Category: Good reads

Meet the Potomac River’s ‘environmental hero’

Book gives new meaning to
the term “environmentalist.”

Just when things couldn’t get crazier, I stumbled upon a book titled Donald Trump: Environmental Hero.

That’s right. Trump, the man who is dismantling the EPA and trying to turn national monuments over to the oil companies. Trump, the embodiment of Woodie Allen’s immortal phrase, “Nature and I are two.”

Try for a moment to even imagine Donald Trump wearing a plaid shirt. Stepping into a canoe. Walking on actual dirt.

Yet this is a book worth skimming for two reasons. First, one of its protagonists is our own Potomac River. And second, in this world of alternative realities, you could make the case that, while Trump is not an environmentalist in the conventional sense, his environmental vision has a depth and timelessness that most of us can scarcely imagine.

Shoreline epiphany. The book’s Potomac River segment unfolds in 2009 on an 800-acre tract of land called Lowe’s Island, the site of a fixer-upper golf course Trump had just bought. It would need a lot of work before it could claim its title as Trump National Golf Club, Washington, D.C.

Trump and another man drove along the shoreline discussing what had to be done.  That second man was Edward Russo, the book’s author.

A self-described “passionate environmentalist,” Russo has helped Trump and his organization navigate the intricacies of local zoning and environmental regulations for the past 15 years. He has also held local planning and environmental posts in New Jersey and he presently heads the Florida Keys Environmental Coalition (FKEC.org) in Key West, where he now lives. He was also a finalist in an Ernest Hemingway look-alike contest.

“Golf, especially the way Donald does
golf,is a significant environmental
asset,” write author Russo.

“He [Trump] was very concerned about storm surges [sic] that could wash away all the improvements he’d planned for the club,” Russo writes of his conversation with the real estate mogul. Trump’s idea was to build a bulkhead along the entire shoreline. But Russo countered with a solution that would be cheaper and more natural.

Russo proposed to cut down the trees along the river and replace them with grass. He argued that the trees were ineffective for controlling erosion because their roots were undercut by the action of the river’s current. The trees also cast shade, which prevented the growth of ground cover that normally would stabilize the soil along the shoreline. Planting grass would hold the soil and prevent erosion, he said, and as an added bonus would provide habitat for birds.

“Donald loved it,” Russo writes.

‘There’s nothing like it.’ The local authorities at first were skeptical, but they ultimately gave in, continues Russo. This was a major achievement, he said, because Virginia has high environmental standards.

Trump crews ultimately cut some 465 mature elms, ashes, and black locusts along the 1.5 miles of shoreline. The trees were replaced by Russo’s grass as well as an enormous American flag with a plaque at its base commemorating a bloody Civil War battle that never took place. It was, Russo wrote, “another example of Donald using golf to improve the environment. Everyone was impressed.”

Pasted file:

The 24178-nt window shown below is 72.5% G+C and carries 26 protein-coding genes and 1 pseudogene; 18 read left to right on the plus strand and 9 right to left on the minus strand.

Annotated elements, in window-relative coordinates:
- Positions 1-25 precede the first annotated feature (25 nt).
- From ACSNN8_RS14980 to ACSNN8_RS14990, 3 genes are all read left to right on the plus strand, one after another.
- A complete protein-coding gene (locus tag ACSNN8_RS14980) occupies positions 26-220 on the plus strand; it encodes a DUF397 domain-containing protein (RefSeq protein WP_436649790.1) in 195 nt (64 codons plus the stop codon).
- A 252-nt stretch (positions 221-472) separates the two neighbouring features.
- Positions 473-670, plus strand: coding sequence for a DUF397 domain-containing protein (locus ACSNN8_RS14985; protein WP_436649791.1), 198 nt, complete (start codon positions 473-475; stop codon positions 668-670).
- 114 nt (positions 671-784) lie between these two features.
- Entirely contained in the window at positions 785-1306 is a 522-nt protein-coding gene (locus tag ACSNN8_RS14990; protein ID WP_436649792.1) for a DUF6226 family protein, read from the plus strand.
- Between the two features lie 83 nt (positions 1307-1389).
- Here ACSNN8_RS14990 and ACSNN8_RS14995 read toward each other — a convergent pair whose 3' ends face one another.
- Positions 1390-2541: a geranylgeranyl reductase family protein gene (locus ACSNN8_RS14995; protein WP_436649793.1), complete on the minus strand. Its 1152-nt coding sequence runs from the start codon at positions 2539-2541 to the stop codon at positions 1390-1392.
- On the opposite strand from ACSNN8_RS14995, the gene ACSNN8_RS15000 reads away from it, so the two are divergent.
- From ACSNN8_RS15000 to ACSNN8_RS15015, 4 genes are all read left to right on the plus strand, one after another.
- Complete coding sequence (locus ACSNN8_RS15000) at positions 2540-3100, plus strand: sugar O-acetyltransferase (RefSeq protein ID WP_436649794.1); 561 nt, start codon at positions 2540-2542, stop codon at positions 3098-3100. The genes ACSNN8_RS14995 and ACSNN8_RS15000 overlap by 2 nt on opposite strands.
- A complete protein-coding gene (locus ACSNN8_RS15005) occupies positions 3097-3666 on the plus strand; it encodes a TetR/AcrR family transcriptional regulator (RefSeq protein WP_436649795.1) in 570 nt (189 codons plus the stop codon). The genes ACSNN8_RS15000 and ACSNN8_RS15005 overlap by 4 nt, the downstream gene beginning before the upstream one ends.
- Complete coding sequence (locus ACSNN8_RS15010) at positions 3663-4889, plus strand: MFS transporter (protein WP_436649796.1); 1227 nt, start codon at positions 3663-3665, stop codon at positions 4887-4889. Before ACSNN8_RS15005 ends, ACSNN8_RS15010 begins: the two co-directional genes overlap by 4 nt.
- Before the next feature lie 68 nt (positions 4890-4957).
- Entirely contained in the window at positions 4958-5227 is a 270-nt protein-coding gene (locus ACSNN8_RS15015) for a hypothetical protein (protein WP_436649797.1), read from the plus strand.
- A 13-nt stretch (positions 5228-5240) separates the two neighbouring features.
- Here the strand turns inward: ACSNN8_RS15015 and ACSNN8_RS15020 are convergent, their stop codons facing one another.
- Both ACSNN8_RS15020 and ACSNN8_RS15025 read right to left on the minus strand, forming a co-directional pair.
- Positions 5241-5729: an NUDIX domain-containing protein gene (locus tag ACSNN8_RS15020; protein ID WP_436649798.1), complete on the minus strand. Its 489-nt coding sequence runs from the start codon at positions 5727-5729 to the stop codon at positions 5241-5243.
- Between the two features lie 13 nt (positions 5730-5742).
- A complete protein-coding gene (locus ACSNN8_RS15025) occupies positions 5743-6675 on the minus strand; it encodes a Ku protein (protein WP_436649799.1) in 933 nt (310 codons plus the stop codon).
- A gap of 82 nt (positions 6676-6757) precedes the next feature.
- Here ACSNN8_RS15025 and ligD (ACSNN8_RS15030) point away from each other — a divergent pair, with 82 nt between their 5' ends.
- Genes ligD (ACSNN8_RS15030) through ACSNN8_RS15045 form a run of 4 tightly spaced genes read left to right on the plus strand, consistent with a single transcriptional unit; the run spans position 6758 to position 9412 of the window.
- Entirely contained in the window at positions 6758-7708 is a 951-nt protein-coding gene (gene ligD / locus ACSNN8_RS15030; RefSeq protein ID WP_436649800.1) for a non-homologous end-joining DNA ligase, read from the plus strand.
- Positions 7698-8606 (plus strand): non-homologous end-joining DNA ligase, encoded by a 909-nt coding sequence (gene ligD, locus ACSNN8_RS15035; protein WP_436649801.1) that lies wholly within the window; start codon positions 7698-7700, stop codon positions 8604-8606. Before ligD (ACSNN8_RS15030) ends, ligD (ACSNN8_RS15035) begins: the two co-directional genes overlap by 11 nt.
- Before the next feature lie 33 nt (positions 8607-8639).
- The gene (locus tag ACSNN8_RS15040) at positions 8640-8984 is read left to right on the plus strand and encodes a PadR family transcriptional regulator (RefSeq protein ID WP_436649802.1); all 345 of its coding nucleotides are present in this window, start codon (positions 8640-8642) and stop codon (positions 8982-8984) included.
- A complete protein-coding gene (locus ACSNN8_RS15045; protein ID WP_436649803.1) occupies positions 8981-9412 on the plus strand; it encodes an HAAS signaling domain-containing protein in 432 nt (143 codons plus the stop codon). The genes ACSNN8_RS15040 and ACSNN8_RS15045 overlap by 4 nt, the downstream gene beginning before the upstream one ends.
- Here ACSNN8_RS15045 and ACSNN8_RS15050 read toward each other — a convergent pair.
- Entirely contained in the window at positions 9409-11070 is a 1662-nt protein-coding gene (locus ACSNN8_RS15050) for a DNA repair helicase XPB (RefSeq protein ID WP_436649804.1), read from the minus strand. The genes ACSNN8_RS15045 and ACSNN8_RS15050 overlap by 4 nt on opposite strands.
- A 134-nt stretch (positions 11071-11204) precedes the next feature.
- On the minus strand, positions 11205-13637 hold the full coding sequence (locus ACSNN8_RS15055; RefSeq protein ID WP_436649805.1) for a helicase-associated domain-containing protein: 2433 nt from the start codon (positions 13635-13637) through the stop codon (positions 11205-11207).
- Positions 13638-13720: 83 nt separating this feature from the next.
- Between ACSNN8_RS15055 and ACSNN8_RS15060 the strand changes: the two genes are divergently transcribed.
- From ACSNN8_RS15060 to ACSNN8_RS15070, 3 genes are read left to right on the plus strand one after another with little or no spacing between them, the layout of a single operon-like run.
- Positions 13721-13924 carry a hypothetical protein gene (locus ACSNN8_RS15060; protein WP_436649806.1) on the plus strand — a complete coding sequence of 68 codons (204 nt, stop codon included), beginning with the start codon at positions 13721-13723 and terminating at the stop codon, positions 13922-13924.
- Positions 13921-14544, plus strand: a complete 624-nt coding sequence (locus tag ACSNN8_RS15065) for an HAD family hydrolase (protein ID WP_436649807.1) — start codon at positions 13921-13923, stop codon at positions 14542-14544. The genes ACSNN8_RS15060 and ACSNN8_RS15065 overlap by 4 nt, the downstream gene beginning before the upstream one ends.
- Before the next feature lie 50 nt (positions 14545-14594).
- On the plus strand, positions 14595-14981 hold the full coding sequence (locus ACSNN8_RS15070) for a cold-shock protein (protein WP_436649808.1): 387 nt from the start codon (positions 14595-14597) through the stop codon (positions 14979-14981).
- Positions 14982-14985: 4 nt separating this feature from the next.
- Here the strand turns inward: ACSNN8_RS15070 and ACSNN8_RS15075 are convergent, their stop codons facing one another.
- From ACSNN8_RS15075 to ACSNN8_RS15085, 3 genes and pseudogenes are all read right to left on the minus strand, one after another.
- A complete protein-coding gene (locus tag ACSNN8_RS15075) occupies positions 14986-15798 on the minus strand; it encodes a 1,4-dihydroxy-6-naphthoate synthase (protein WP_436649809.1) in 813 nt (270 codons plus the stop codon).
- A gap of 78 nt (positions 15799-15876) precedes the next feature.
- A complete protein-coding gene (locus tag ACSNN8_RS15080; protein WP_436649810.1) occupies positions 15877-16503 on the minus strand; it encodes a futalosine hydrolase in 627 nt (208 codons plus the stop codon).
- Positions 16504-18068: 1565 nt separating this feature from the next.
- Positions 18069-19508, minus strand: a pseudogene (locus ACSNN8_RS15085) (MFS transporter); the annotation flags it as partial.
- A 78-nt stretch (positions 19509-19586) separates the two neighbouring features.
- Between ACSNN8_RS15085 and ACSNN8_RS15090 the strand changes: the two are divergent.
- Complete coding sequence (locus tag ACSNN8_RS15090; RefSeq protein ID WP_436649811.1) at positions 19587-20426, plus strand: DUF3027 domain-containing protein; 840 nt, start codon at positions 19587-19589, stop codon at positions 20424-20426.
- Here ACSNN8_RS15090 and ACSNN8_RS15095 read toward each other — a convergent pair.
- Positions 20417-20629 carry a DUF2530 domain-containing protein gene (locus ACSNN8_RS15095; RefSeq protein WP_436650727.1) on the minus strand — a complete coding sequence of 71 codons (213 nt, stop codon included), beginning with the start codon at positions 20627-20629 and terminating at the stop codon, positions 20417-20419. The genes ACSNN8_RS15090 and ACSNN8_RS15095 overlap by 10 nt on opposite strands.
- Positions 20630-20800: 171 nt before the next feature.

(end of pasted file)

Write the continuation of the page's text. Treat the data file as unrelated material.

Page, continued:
Most impressed of all was Trump himself. “Originally we had massive trees — you couldn’t see anything,” he was quoted as saying in the Washington Post. “And through lots of hard work, and lots of environmental impact statements and lots of everything, we were able to clear the area and now we have unobstructed views of the Potomac River. There’s nothing like it. You can go 20 miles up and down the river and there’s nothing like it.”

If you don’t want to take his word for it, you can see for yourself. From the Virginia side the view will cost you $100,000 to join the club and a monthly fee of about $700.

A view from the Maryland side is cheaper. You drive down Rileys Lock Road and stand on the remains of the C&O Canal aqueduct over Seneca Creek. From there you can see the American flag at the downstream end, the imposing clubhouse on the rise, and the grand sweep of denuded shoreline. You can just make out the tiny golf carts as they move about in fits of stopping and starting, like beetles.

Of course local environmentalists seethed at what they viewed as yet another assault on a river that has struggled against so many. They saw his claims—and those of Russo as well—as absurd and contradictory.

The beauty of golf courses. I myself seethe every time I see that shoreline. But the Potomac River and its trickster have taught me to look beyond the obvious, especially when they involve fellow tricksters such as Trump, and trickster apologists such as Russo.

As it turns out, there is indeed more to the story. Russo gives us a hint:

“Golf, especially the way Donald does golf,” he writes, “is a significant environmental asset. A golf course is irrigated open space. The next time you fly over an area during a severe drought. . . look out the window and look for green patches. They are all golf courses. Where do you think the wildlife will go to survive?”

Losing a few trees is nothing. The golf course is everything.

I thought I despised golf and golf courses. But now I’m not so sure. Through my window I see that my property looks a little like a golf course, albeit a very small and scruffy one. It has grass (sort of) and clumps of trees and shrubs. It even has pool of water in the form of a birdbath. For me and for most people, landscaping means making your property look as much like a golf course as possible.

Where did we all get this notion of an ideal landscape? Maybe from the same place as Trump and Russo. Maybe we’re all in this together.

A painting by 10th century
Chinese master Dong Yuan.

Landscape of memory. One of the recurrent themes in field of environmental psychology is that this ideal landscape is somehow embedded in our psyches. All around the world, when people are shown pictures of landscapes, they prefer open savannah with its clumps of trees and a lake or river.  So do landscape artists, from the 10th century Chinese masters to their 19th century European counterparts.